unpaved landing strips may be omitted from the normal review process.
For an airport that has a construction safety plan, the plan needs to
undergo the review process with appropriate FAA offices (see AC
150/5370-2, Operational Safety On Airports During Construction).
157 PROPOSED CONSTRUCTION OR ALTERATION ON NON-OBLIGATED PUBLIC-USE
Sponsors/proponents of non-part 157 proposals for construction or
alteration on public-use airports are required to file notice with the
FAA in accordance with part 77.13 (a)(5). The appropriate Airports
Office will process these proposals in accordance with procedures
established for part 157 proposals. Generally, these proposals will be
submitted on FAA Form 7460-1 along with appropriate drawings and
necessary supporting documentation. The procedures contained in
Part 2. of this order are not
applicable to such proposals. However the information contained in
Part 2. may be helpful to
airports personnel in applying the obstructions standards of Sections
77.23(a)(2), 77.23(a)(5), 77.25, 77.28, and 77.29.
Upon receipt of a
part 157 proposal or a change to an ALP, the appropriate Airports Office
must assign an aeronautical study number, ensure that the proposal is
complete and correct, review the proposal from an airport's planning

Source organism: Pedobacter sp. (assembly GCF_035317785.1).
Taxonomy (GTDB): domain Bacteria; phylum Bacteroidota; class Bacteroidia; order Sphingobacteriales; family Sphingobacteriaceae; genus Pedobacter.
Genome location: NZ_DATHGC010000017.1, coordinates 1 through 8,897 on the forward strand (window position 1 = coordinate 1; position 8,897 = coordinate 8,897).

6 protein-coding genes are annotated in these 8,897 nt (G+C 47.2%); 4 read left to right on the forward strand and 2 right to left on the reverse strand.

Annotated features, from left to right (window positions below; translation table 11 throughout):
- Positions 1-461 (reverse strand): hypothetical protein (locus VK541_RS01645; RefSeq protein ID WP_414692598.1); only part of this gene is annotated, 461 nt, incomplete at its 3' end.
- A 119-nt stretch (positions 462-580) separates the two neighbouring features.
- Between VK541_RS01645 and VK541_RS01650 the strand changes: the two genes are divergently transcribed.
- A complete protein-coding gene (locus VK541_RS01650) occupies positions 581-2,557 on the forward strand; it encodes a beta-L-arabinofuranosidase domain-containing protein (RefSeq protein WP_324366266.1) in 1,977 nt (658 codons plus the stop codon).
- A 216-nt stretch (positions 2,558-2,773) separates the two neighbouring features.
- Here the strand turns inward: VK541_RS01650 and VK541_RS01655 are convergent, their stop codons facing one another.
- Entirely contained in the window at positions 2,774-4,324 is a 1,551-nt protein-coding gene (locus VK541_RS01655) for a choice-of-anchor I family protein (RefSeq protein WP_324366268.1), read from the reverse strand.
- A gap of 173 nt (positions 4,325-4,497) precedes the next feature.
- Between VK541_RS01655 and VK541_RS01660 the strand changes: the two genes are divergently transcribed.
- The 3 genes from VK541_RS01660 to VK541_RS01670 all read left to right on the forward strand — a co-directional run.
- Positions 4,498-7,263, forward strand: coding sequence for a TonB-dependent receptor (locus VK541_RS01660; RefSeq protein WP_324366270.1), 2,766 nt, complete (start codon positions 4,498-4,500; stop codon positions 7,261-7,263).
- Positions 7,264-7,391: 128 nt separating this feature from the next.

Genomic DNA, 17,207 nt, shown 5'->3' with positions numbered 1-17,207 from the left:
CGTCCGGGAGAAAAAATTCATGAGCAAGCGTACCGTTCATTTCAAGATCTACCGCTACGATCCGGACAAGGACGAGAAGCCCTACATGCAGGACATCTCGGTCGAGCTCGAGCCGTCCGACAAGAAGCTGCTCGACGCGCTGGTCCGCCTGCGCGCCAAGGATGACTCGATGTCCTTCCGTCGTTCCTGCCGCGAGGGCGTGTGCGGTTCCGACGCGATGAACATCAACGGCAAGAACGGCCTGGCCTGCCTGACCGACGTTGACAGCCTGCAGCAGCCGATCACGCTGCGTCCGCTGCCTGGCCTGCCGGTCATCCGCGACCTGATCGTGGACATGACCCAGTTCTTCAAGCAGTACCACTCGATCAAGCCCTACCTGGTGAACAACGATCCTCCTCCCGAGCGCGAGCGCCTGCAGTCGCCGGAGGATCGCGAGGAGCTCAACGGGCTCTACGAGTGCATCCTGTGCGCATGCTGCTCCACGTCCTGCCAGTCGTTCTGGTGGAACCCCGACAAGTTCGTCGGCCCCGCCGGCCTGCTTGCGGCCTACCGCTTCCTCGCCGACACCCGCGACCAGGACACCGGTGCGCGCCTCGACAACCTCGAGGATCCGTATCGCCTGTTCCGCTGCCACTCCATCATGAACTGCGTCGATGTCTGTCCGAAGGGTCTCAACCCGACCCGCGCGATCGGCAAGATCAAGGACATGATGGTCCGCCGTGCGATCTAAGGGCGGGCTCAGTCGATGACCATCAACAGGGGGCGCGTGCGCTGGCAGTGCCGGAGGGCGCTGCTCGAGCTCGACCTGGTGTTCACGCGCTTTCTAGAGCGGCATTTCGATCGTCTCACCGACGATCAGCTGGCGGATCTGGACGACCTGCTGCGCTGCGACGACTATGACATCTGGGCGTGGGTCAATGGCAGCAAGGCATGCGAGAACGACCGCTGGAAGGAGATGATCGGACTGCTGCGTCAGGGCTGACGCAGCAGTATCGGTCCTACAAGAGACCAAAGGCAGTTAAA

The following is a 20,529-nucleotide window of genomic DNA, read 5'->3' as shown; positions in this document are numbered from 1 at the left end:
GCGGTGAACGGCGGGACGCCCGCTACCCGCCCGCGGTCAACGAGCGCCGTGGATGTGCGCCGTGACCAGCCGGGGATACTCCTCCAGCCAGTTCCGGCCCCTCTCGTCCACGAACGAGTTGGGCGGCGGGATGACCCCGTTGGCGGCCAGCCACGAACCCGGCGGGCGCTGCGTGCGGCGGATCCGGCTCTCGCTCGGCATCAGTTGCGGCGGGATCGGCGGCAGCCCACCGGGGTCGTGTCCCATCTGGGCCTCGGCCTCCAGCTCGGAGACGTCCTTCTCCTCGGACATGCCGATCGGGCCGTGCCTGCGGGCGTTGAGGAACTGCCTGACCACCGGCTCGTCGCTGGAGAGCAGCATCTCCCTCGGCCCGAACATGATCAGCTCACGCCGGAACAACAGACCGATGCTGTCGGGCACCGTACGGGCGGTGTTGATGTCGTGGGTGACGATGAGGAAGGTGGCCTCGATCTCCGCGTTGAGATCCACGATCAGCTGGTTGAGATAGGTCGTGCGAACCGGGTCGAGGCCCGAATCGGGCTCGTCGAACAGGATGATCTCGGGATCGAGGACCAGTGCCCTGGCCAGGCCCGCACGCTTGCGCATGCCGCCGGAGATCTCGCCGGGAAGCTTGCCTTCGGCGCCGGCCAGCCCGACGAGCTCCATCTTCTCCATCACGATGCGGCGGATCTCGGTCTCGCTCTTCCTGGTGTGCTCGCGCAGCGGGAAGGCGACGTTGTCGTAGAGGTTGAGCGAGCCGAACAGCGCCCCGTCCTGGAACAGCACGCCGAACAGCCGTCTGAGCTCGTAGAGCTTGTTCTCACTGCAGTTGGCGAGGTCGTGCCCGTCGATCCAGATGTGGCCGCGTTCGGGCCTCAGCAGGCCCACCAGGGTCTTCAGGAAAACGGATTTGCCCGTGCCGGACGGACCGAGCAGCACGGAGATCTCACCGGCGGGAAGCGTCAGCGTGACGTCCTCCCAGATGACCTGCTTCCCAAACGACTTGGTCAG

viewpoint and the effect on airport programs, enter the proposal into
the OE/AAA automation program, and forward a proposal package with
comments to the appropriate FAA offices (e.g., air traffic, Flight
Procedures Team, Flight Standards, and technical operations services
offices) for processing. Other organizations to consider in the review
process are (if applicable) the Airport Traffic Control Tower (ATCT),
System Management Office (SMO), Security and Hazardous Materials
Division, Military representative and Airports Certification Branch.
Flight Standards or the Flight Standards District Office (FSDO) will be
sent all part 157 proposals for seaplane bases and heliports depending
on regional preference. Comments will be provided either to the
originating Airports Office or to its respective divisional offices
depending on regional procedures. Additional internal coordination must
be accomplished, as appropriate, by the responsible division offices.
a. Part 157. Include a copy of the FAA Form
7480-1 and comments on the effect of existing or proposed man-made
objects on file with the FAA, plus the effect of natural growth and
terrain. Direct particular attention to, and comment on object proposals
that would exceed the obstruction standards of part 77. Also, comment if
the review indicated a potential noise problem and, if applicable, the
effect of the proposal on the safety of persons and property on the
ground. Also, enclose, as appropriate, sketches and other data required
for the aeronautical study and determination. Include a plot of the
proposed runway alignments, associated taxiways or seaplane alignments,
and any obstructions on U.S. Geological Survey quadrangle map or